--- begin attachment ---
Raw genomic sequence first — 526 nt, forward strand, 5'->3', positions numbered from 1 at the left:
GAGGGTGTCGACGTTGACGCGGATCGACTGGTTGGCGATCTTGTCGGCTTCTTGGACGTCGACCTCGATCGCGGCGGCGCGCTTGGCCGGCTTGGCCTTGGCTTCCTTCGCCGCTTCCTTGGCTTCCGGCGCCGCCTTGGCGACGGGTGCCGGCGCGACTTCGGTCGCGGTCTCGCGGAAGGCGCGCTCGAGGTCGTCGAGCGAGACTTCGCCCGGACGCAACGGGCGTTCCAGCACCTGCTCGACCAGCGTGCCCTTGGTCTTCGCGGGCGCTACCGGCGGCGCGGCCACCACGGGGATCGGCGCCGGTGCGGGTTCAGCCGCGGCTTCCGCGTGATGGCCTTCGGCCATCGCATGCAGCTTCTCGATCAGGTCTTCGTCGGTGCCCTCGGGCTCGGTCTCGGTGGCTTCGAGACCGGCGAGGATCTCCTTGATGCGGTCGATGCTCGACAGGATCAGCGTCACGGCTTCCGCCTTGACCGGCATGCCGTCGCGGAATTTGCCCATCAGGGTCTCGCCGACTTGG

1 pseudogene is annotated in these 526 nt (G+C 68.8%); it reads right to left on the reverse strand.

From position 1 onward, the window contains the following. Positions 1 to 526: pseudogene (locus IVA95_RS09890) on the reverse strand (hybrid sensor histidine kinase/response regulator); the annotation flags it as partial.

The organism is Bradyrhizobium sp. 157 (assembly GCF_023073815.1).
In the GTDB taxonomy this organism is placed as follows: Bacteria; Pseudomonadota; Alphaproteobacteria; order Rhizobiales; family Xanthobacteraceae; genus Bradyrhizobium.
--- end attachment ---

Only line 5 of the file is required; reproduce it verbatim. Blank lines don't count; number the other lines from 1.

The organism is Bradyrhizobium sp. 157 (assembly GCF_023073815.1).